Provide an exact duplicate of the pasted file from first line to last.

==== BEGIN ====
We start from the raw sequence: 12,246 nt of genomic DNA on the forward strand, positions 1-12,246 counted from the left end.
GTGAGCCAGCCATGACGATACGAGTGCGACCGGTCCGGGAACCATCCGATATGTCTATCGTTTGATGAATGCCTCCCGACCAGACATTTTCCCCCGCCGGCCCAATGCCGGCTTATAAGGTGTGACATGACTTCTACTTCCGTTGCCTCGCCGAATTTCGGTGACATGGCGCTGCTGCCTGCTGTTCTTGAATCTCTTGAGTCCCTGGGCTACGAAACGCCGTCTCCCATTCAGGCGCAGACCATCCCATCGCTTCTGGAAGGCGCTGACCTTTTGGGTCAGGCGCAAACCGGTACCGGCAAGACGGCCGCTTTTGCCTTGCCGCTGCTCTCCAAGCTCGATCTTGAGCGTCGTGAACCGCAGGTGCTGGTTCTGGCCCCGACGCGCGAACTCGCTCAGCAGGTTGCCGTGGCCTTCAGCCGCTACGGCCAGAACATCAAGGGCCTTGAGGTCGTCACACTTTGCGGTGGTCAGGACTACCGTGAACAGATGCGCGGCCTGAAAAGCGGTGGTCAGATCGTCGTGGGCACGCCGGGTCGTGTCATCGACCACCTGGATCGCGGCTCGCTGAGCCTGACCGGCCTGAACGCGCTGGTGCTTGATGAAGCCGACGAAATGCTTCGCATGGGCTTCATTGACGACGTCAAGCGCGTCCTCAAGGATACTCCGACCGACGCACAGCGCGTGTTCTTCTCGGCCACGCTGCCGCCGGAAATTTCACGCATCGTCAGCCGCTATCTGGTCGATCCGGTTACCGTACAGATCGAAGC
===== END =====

We start from the raw sequence: 12,246 nt of genomic DNA on the forward strand, positions 1-12,246 counted from the left end.
GTGAGCCAGCCATGACGATACGAGTGCGACCGGTCCGGGAACCATCCGATATGTCTATCGTTTGATGAATGCCTCCCGACCAGACATTTTCCCCCGCCGGCCCAATGCCGGCTTATAAGGTGTGACATGACTTCTACTTCCGTTGCCTCGCCGAATTTCGGTGACATGGCGCTGCTGCCTGCTGTTCTTGAATCTCTTGAGTCCCTGGGCTACGAAACGCCGTCTCCCATTCAGGCGCAGACCATCCCATCGCTTCTGGAAGGCGCTGACCTTTTGGGTCAGGCGCAAACCGGTACCGGCAAGACGGCCGCTTTTGCCTTGCCGCTGCTCTCCAAGCTCGATCTTGAGCGTCGTGAACCGCAGGTGCTGGTTCTGGCCCCGACGCGCGAACTCGCTCAGCAGGTTGCCGTGGCCTTCAGCCGCTACGGCCAGAACATCAAGGGCCTTGAGGTCGTCACACTTTGCGGTGGTCAGGACTACCGTGAACAGATGCGCGGCCTGAAAAGCGGTGGTCAGATCGTCGTGGGCACGCCGGGTCGTGTCATCGACCACCTGGATCGCGGCTCGCTGAGCCTGACCGGCCTGAACGCGCTGGTGCTTGATGAAGCCGACGAAATGCTTCGCATGGGCTTCATTGACGACGTCAAGCGCGTCCTCAAGGATACTCCGACCGACGCACAGCGCGTGTTCTTCTCGGCCACGCTGCCGCCGGAAATTTCACGCATCGTCAGCCGCTATCTGGTCGATCCGGTTACCGTACAGATCGAAGC